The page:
Andy Hill sees nearly every situation he encounters as an opportunity to learn, educate or — in many cases — do a little of both. The Worth County farmer said he’s been on the learning end a lot since being elected in December to represent District 2 on the Iowa Farm Bureau (IFBF) board of directors.

“I’m a rookie,” said Hill, who won the seat that opened with the retirement of 21-year board veteran Charlie Norris of Mason City. “It’s been a lot of fun already.”

Hill said his goal since joining the board has been to meet as many county Farm Bureau leaders as possible across the 11-county north-central Iowa district to learn about their issues and concerns, either in person or by phone, text, e-mail or some other form of communication.

“Every month, I’m trying to talk to these county leaders,” he said. “They all have different needs and wants. I’m looking forward to them sharing with me that which they want.”

Hill may be a newcomer to the state board, but he’s a seasoned Farm Bureau veteran in many aspects. He joined the Worth County Farm Bureau board in 1992, a year after graduating from Iowa State University (ISU) with bachelor of science degrees in ag business and ag studies/farm operation.

“I was there for education. I enjoyed school,” said Hill, who added an agronomy minor while also staying active in music —another one of his passions — as a member of the ISU marching and pep bands.

His hunger for education was instilled as a youngster coming of age during the rough 1980s farm economy, he said.   

“I was constantly surrounded with education and knowledge being part of the toolbox you used to get ahead in agriculture,” Hill explained. “I enjoy gathering in­formation. The more you know, the more you realize you don’t know.”

Whether it’s his own work or that of others, Hill said he evaluates projects with a similar mantra — “What is good? What could be better?” — a phrase he uses so often it makes his teenage daughters roll their eyes.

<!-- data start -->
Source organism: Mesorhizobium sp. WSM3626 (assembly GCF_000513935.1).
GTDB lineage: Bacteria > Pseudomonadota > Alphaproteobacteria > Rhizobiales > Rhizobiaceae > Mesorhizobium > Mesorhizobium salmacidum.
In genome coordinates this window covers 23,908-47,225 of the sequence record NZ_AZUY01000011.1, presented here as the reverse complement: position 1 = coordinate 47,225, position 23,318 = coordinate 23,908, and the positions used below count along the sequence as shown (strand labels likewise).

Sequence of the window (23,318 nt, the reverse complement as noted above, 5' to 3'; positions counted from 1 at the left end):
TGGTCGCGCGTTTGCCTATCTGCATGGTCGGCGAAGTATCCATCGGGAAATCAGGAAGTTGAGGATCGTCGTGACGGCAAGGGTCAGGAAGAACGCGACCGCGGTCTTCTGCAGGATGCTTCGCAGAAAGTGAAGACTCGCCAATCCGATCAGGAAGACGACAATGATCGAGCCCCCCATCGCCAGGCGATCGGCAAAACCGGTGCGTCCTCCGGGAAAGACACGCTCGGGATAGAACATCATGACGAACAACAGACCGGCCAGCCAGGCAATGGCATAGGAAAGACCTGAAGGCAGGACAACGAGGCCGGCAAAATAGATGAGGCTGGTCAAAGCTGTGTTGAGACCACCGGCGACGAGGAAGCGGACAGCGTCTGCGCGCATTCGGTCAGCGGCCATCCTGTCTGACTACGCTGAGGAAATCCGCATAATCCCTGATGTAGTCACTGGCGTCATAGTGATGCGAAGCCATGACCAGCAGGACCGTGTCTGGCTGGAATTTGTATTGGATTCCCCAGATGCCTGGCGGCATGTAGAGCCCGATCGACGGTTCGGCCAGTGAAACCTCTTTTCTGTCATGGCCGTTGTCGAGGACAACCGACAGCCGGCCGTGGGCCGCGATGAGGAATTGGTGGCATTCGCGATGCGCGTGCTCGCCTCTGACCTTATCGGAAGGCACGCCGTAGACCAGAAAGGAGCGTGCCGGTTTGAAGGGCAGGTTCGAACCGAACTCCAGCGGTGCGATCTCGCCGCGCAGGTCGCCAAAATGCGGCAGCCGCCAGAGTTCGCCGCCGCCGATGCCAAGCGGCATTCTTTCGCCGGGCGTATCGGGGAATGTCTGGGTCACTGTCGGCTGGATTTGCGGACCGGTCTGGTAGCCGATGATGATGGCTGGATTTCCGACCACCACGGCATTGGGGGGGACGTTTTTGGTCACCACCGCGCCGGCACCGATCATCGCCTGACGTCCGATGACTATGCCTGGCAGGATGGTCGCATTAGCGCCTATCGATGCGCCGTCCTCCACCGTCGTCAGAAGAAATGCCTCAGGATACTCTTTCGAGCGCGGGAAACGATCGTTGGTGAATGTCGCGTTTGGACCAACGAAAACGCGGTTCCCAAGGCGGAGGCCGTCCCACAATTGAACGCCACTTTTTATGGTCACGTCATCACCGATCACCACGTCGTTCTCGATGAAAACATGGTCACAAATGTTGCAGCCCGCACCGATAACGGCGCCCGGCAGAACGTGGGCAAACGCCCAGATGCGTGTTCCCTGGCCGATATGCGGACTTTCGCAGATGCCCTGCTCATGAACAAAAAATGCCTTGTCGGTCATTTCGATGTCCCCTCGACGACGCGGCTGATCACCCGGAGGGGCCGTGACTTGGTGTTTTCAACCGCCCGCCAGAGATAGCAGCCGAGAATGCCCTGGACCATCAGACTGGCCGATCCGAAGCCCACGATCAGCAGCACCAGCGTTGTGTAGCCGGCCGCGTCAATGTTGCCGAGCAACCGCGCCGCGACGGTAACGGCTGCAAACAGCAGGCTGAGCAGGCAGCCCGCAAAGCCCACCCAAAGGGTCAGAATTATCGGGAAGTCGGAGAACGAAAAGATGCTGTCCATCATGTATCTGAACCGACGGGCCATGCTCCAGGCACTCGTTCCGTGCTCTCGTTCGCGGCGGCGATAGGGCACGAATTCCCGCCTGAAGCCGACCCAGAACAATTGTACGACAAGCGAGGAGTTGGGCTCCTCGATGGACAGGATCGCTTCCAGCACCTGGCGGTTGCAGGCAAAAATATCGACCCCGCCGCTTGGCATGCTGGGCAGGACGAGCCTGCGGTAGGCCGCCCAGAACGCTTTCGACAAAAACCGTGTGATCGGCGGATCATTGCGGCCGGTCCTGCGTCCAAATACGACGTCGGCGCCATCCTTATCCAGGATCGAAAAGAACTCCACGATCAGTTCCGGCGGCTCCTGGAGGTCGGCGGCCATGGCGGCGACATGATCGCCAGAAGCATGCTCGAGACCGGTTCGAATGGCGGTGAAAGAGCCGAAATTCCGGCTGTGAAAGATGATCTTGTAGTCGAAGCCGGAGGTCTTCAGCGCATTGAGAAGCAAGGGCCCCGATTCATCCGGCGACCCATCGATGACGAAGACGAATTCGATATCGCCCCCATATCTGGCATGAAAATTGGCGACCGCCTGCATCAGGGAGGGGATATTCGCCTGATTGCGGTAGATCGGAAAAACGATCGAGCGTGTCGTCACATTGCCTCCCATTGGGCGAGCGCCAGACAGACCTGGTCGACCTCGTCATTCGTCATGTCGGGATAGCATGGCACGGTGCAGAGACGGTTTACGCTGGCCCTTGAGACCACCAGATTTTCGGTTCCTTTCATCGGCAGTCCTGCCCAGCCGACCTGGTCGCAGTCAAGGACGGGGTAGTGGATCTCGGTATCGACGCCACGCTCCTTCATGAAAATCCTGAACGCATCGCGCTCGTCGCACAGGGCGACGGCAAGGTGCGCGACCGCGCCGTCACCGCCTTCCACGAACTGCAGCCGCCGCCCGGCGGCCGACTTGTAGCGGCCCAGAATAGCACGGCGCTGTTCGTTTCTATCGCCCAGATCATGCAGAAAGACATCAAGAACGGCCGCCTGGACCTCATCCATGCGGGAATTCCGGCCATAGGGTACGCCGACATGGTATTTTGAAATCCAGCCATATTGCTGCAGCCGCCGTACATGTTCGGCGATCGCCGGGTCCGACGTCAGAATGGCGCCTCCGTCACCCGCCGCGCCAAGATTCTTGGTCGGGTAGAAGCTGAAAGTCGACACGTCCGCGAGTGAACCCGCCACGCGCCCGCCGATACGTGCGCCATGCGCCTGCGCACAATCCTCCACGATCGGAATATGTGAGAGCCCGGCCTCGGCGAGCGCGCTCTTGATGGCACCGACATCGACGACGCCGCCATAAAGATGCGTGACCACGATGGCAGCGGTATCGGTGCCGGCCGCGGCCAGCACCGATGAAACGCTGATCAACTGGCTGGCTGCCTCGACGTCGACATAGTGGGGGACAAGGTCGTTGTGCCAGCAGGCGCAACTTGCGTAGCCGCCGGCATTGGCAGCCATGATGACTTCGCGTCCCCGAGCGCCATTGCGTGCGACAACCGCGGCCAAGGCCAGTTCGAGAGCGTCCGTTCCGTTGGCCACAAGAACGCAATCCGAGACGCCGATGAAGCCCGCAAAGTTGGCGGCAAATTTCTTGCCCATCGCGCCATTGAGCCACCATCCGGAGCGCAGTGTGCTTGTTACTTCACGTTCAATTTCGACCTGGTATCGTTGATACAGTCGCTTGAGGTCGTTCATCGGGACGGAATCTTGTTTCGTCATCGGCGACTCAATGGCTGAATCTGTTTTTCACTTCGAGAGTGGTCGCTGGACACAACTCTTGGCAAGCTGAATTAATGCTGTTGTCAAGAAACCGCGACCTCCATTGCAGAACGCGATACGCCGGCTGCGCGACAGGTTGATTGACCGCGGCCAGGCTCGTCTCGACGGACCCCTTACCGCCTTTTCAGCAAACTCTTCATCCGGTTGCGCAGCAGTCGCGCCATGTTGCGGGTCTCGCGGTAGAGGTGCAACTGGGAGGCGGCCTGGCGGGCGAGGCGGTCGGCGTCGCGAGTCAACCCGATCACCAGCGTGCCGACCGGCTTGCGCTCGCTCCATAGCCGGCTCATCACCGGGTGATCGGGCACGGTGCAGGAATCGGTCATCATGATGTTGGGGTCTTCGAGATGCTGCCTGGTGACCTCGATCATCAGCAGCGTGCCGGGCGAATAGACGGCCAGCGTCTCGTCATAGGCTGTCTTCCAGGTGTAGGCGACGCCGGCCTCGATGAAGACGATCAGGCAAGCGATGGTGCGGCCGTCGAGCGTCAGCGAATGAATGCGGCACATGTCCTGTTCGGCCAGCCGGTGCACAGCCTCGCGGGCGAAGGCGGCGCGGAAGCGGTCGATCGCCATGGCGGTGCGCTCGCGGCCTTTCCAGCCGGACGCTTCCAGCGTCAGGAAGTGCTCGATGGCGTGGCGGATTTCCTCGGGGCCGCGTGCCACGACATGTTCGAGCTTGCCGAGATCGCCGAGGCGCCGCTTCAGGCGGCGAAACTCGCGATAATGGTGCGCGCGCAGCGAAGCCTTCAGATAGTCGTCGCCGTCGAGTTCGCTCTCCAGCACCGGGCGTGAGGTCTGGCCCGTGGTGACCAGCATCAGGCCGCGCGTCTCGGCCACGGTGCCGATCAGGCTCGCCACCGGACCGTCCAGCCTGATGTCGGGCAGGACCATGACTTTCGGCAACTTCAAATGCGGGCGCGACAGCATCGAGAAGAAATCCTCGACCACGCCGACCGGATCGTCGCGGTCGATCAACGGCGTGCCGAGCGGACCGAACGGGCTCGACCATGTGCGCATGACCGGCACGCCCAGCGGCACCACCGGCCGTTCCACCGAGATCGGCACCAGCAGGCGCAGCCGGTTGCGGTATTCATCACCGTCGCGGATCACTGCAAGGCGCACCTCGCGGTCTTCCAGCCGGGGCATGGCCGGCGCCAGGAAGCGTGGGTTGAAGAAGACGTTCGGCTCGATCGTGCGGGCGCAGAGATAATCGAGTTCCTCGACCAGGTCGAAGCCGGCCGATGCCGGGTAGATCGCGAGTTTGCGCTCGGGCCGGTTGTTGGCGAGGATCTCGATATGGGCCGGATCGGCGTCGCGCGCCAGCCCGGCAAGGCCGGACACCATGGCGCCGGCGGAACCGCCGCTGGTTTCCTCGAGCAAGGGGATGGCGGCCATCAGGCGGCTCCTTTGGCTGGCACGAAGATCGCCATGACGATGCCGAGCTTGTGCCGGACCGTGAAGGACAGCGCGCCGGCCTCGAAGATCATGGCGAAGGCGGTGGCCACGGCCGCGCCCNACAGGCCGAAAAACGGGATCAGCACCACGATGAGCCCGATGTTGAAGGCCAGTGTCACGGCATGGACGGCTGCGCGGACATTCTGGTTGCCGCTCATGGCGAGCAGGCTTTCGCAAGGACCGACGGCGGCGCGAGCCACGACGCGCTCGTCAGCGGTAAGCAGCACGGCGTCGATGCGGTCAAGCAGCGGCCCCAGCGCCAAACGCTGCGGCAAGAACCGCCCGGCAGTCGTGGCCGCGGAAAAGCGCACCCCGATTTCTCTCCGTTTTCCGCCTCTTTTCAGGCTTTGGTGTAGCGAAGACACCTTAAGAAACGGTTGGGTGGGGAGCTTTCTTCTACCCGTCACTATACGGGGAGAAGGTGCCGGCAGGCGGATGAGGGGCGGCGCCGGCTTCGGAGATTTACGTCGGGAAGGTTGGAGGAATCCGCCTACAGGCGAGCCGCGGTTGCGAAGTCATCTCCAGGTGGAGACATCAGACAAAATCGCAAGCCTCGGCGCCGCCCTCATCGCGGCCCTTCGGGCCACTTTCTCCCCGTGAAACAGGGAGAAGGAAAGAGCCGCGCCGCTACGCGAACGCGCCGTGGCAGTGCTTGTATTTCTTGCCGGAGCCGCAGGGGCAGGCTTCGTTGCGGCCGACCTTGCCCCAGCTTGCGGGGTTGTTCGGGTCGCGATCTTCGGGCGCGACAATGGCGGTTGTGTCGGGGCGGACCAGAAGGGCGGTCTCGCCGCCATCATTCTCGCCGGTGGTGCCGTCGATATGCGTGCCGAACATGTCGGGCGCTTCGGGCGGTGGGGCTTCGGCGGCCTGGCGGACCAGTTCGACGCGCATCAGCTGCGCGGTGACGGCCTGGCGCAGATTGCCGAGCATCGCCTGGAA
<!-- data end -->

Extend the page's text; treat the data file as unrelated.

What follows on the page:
Hill served four years as Worth County Farm Bureau president and two terms as voting delegate. He’s in his fourth year serving as chairman of the American Farm Bureau budget issue advisory committee, researching many of the topics that were part of the tax reform overhaul passed by Congress in December.

“We drilled deep on tax topics. It’s been a joy to gain that information as well as get the perspective of people across the nation,” he said.

Working together

Hill’s history with Farm Bureau stretches even further back ­— all the way to 1981 when as a 13-year-old he won the Farm Bureau Cookout Contest at the Iowa State Fair. He places much of the credit for that triumph with a 4-H leader who used the contest as a means to teach cooking skills and a team of friends and family members who supported his efforts.

“It was teamwork. Even though I was the quarterback on that given day, there was a whole team around me,” Hill explained.

That same concept of teamwork also applies within Farm Bureau’s grassroots structure, he observed.

“On any given day, we’re going to have different people who are going to serve as the quarterback, running back or tackle. It just depends on the day,” he said.

Hill’s appetite for learning carries over to his farm near Manly, where he raises 700 acres of corn and soybeans with his wife Michelle, and daughters, Hannah, 16, and Cecelia, 13. He’s “dabbling” in cover crops and looking for ways to reduce tillage and use less nitrogen per bushel of corn produced.

“There is a steady evaluation of what is good and what could be better,” he said. “I think there’s a place for cover crops. I’ve got to figure out how to do it 15 miles from the Minnesota border.”

The farm is also a vehicle for education, where Hill eagerly welcomes anyone who wants to learn a little about farming.

“Every time I can possibly expose people to what’s truly happening on my farm, I do it,” he said. “We need to fling our doors open as much as possible and practical so we can not only tell them, we can show them. It’s all about sharing what we know and why we do things with someone who is interested.”

He leaned on his Farm Bureau connections to organize a tour of local hog barns of different sizes and styles for local officials two years ago when Prestage Farms was considering locating its hog processing plant nearby in Mason City.

“It took 15 minutes to organize a tour that took 8 hours to conduct,” he said. “It was the Farm Bureau community that made it easy.”

He’s also served in several leadership positions outside of Farm Bureau, including the Worth County ISU Extension Council, 4-H committee and fair board, among many others. His extensive community service re­­cord fits another one of his catchphrases — “Get involved. Be involved.”

That’s why he’s excited about a youth movement underway in Worth County, noting that six members under age 30 have joined the county Farm Bureau board in the last few years.

“It’s made my absence from the (county) board irrelevant,” he said. “We need to bring people like that into the organization.”